Mar 7, 2014, 4:13 PM EDT
Kurt Busch‘s quest to become the first NASCAR driver in a decade to attempt the “Double” – racing in the Indianapolis 500 on May 25, and then flying to Charlotte to compete in that evening’s Coca-Cola 600 – just became even more challenging.
Of course, Busch has to weigh what he’ll do if there’s rain at Indianapolis on race day. But he’ll have an even more unique hurdle to get over the weekend before.
Because of Indianapolis Motor Speedway’s new qualifying format, announced Friday, Busch will qualify at Indianapolis on Saturday afternoon, May 17, hop a plane almost immediately and high-tail it to Charlotte to race in that evening’s Sprint All-Star Race.
Busch doesn’t want to miss that race, which he’s already won once in 2010 (and then doubled-up the following weekend by winning the 600). While the All-Star event doesn’t pay any points, it does pays a cool $1 million-plus to the winner.
If Busch wins the All-Star race, he won’t have long to celebrate. He’ll be hopping back on a plane to get back to Indy because he’ll have to get back in his Andretti Autosport open-wheeler to determine his starting spot during yet another qualifying session on the following day (Sunday).
Had the 500 still been under the old qualifying format, and if he didn’t need to make the 33-car field on Sunday’s former “Bump Day,” Busch likely would have locked himself into the so-called Greatest Spectacle in Racing on that Saturday. That way, he wouldn’t have had to go to Charlotte and turn back around afterward.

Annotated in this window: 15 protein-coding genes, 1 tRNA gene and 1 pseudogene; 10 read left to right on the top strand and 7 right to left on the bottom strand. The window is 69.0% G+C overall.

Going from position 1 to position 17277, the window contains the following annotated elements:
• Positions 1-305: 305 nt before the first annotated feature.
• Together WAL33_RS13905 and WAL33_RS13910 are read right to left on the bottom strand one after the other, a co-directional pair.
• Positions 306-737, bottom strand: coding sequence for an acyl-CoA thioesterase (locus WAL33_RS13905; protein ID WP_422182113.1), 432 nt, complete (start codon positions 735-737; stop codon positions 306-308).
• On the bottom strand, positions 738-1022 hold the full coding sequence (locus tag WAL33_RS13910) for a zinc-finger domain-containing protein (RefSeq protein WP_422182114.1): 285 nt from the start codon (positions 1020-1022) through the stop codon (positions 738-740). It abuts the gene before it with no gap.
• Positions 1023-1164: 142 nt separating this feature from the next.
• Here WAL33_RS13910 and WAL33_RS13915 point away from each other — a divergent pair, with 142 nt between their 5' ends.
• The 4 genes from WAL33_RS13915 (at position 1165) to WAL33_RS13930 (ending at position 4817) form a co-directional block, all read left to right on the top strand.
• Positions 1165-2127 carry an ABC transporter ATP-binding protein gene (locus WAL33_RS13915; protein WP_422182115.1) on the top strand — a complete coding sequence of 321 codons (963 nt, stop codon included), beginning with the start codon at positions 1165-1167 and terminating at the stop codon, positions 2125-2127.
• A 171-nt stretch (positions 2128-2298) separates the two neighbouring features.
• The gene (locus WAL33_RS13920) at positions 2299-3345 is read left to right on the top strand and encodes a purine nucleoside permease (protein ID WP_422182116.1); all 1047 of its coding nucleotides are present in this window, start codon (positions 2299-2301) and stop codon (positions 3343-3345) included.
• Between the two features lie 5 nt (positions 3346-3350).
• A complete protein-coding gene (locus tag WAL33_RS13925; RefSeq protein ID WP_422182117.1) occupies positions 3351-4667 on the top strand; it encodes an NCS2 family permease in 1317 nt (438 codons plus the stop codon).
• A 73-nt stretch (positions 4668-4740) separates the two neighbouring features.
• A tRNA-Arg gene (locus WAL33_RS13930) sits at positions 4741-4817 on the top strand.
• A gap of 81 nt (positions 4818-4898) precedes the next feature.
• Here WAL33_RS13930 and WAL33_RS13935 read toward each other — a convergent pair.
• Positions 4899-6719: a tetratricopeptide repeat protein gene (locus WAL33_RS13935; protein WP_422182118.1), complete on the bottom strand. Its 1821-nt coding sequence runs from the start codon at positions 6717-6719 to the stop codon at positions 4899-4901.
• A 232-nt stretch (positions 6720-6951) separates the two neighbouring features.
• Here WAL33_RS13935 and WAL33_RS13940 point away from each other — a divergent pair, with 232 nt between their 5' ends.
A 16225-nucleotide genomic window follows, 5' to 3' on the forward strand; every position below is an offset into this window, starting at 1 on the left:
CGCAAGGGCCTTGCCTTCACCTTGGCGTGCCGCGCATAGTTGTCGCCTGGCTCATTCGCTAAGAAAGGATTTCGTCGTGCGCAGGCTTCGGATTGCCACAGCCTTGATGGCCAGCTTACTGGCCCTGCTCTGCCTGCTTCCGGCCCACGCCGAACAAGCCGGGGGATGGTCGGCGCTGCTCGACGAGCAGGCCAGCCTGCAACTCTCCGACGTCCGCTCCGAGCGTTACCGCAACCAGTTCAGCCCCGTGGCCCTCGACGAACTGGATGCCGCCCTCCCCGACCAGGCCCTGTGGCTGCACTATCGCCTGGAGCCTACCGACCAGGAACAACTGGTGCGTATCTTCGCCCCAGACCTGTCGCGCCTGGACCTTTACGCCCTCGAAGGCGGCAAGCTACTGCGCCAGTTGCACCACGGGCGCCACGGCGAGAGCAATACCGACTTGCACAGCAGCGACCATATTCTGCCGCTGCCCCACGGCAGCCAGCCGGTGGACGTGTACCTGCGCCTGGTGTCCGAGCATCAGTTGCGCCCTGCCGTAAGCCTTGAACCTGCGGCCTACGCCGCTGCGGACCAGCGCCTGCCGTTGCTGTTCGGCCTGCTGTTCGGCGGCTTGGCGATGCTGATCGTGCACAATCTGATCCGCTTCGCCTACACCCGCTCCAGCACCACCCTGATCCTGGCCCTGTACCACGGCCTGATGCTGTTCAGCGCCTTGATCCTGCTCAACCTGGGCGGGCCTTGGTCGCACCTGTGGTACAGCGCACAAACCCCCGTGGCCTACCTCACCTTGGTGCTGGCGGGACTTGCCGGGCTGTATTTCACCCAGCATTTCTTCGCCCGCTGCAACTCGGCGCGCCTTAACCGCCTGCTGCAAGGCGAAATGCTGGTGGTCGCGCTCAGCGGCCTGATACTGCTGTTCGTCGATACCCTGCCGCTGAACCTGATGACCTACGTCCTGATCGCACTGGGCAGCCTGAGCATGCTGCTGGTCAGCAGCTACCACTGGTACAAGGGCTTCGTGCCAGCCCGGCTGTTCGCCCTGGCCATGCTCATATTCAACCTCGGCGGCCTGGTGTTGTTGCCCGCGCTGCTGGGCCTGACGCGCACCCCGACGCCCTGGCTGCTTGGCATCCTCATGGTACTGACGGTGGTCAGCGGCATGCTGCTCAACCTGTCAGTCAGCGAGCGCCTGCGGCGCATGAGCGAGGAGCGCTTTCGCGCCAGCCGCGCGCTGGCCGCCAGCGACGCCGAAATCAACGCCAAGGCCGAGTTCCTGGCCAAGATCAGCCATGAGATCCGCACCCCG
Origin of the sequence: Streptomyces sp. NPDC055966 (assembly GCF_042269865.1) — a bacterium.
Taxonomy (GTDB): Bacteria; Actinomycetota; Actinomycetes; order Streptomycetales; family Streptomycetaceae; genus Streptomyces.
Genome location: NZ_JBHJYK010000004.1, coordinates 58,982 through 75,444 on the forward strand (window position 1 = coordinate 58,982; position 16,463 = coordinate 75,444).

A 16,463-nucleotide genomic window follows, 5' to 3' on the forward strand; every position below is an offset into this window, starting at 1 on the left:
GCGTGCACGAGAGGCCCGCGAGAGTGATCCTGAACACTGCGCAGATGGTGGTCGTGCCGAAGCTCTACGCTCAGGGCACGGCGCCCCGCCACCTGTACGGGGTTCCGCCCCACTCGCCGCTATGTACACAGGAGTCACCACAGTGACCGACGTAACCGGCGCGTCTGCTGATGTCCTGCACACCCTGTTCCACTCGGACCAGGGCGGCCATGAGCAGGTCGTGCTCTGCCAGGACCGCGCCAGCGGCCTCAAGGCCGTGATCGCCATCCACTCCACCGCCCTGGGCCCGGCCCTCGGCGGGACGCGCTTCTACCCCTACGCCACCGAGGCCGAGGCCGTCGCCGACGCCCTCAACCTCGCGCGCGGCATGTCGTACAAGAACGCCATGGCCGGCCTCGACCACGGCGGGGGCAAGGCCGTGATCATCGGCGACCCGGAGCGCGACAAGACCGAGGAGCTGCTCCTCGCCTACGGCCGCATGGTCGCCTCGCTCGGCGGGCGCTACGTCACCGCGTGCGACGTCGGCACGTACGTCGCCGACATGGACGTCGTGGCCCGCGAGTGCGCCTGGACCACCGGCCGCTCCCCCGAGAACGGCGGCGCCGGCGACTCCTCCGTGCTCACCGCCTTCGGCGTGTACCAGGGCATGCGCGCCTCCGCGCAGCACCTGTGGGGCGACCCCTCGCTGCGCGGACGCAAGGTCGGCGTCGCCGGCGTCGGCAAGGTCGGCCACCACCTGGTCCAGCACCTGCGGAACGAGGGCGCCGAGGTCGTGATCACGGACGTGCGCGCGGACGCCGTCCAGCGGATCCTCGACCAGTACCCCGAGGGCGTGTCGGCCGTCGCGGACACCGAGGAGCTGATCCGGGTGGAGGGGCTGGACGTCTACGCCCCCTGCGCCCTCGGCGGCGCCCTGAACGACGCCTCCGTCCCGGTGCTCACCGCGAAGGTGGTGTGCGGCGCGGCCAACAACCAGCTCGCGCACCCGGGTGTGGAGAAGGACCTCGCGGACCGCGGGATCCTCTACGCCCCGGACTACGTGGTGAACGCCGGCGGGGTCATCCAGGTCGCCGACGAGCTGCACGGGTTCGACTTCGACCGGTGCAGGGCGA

If there’s one good thing about it for Busch, though, at least he has his own plane. Can you imagine trying to do both weekends flying commercially?
Oh yes, one more thing about both weekends if you’re a Busch fan: pray for no rain.
Follow me @JerryBonkowski
- Hamilton storms to home pole position at British GP 1
- Hamilton closes out British GP practice fastest 0
- Rosberg fastest once again in second British GP practice 0
- Rosberg tops FP1 at Silverstone after gearbox change 0
- NHRA: Tony Pedregon hopes to keep momentum going in Norwalk 0
- NHRA: New president Peter Clifford full of ideas to get drag racing back on-track 9
- Ryan Briscoe making most of filling in for James Hinchcliffe 1